The ruminations of an artist on art & life...art quilts, beading, knitting, drawing, painting, printmaking, bookmaking are all my passions, I love to explore creating....

Thursday, August 30, 2007

Marvel

You now how some people who have been there in your life for over 30 years---or maybe 40 years---how you begin to think they will always be there in your life? An older woman--an elder---who has been in my life a long time died 2 days ago; I found myself saddened to face the fact that she will no longer be around to visit. It was her time to go, but it was sudden and caught me off guard.

I met Marvel (yes, that was her name) when I was an impressionable 19 year old. We lived for over 20 years in the same small (population 120--and that counted all the kids) remote Alaskan town. Now, by remote--I mean you had to get there on a boat, or by a small float plane--no roads led to this town (and it is still that way). In Alaska, we call this "living in the bush."


When I arrived (via boat) Marvel was well ensconced in the community. Her house looked out on the boardwalk that meanders through town, and every day she sat in the window and watched the town folk come and go. I soon discovered that Marvel had a ready--but dry--wit, and loved a good joke. For 4o years, the front door of her house had a sign on it that announced DRY PAINT!---which caused many folks to do a double take when they saw this---and the sign was used to direct stranger's to their house--"just go down the boardwalk, it's the house with the DRY PAINT! sign on the door."



One day she saw me passing by and stepped outdoors to invite me in for a glass of wine. Now I sat beside her looking out the window---and soon in the course of our conversation I discovered that in Marvel's homey kitchen--every thing had a name. The venerable old wood fired cookstove was named "Grandfather"--Marvel baked delicious bread in Grandfather's oven---this was the first actual working wood cookstove I ever saw, and in her friendly and knowing fashion, Marvel taught me the rudiments of baking with a wood cookstove.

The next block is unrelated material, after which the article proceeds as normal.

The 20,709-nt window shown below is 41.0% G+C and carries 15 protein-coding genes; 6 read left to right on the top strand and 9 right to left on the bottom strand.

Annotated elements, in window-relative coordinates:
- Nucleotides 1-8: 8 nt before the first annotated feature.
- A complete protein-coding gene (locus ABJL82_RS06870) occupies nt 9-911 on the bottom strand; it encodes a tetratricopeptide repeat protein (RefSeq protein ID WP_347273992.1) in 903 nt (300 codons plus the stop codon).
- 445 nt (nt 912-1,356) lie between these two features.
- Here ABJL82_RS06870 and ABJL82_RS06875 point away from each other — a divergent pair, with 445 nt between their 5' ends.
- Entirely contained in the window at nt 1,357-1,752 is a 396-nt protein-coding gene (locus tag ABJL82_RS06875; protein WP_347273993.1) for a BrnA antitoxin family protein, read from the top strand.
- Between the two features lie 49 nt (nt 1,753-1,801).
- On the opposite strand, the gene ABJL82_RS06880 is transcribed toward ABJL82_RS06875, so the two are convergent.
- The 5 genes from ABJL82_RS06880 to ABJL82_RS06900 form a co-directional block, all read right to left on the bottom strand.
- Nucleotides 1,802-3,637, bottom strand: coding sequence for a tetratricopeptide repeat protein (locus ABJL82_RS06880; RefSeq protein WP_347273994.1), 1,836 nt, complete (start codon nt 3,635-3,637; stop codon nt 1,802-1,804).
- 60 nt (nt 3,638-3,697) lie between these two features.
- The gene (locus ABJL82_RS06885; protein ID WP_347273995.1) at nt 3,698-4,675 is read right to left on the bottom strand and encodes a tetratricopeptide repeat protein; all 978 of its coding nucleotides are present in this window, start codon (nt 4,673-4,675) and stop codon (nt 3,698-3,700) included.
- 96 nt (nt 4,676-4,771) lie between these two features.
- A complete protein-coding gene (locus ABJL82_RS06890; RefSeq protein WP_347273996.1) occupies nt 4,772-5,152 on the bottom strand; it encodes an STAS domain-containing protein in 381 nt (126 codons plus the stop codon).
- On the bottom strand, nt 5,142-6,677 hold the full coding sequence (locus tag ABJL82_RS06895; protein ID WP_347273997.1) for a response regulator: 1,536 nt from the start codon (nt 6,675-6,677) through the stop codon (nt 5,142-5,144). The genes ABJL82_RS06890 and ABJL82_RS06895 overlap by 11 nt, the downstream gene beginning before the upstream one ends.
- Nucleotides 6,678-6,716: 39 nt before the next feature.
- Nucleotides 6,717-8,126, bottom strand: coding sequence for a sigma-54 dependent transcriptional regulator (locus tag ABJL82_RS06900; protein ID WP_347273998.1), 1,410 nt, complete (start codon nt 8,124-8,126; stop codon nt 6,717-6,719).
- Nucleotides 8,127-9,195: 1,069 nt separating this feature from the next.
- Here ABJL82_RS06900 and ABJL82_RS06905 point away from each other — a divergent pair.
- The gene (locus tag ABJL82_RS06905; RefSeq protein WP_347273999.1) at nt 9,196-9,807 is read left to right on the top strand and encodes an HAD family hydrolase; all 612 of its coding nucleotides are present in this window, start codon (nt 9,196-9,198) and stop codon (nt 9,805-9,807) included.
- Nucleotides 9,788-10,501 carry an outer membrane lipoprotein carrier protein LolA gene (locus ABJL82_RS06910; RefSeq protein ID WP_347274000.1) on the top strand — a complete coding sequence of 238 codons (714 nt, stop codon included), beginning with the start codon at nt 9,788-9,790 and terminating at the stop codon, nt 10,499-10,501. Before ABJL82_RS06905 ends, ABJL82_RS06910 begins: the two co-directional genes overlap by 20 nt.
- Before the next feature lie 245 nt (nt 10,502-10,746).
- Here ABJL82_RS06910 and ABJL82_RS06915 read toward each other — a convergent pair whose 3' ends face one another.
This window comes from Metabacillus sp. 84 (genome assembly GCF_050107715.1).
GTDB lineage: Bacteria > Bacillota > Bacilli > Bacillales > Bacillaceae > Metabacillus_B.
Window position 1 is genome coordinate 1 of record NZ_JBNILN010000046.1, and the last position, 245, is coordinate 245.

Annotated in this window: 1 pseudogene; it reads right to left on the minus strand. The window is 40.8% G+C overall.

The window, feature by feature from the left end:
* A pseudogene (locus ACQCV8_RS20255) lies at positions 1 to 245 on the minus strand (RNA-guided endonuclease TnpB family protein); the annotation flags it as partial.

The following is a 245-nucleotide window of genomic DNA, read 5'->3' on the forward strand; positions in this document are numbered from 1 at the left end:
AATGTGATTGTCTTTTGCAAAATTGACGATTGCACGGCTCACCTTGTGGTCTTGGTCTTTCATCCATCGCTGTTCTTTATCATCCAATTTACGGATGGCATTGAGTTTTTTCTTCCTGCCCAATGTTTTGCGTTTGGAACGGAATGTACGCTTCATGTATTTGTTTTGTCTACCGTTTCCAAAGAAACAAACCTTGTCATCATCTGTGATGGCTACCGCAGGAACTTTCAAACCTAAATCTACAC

Marvel, and her husband Tom, hosted one of the 2 town telephones. They answered the phone whenever it rang and wrote down the message from the caller. At 10 am and 4 pm, everyone in town listened to their CB radios (run off car batteries) and Marvel would announce: "We are holding messages for Pete or Amy or whoever..." followed by local announcements (the Stitch and Bitch will be Thursday at 1 pm in Bear Hall, the mail plane is delayed due to the cloud cover, and so on). Once they were done--you could walk over to their place and get your message, or call them on the CB radio--keeping in mind everyone in town could also hear the CB message she relayed to you.

Outside their house was a wooden phone booth--anyone could make a call out on the pay phone there--but no one answered this phone on a regular basis--that phone--the one which was answered and where someone could leave a message was in Marvel's kitchen. Needless to sat, Marvel always knew everything that was going on in town, but she rarely gossiped. Rather, she shared information on a "need-to-know" basis. She also kept a book with every resident's birth date--and when a child was born, they were added to her book.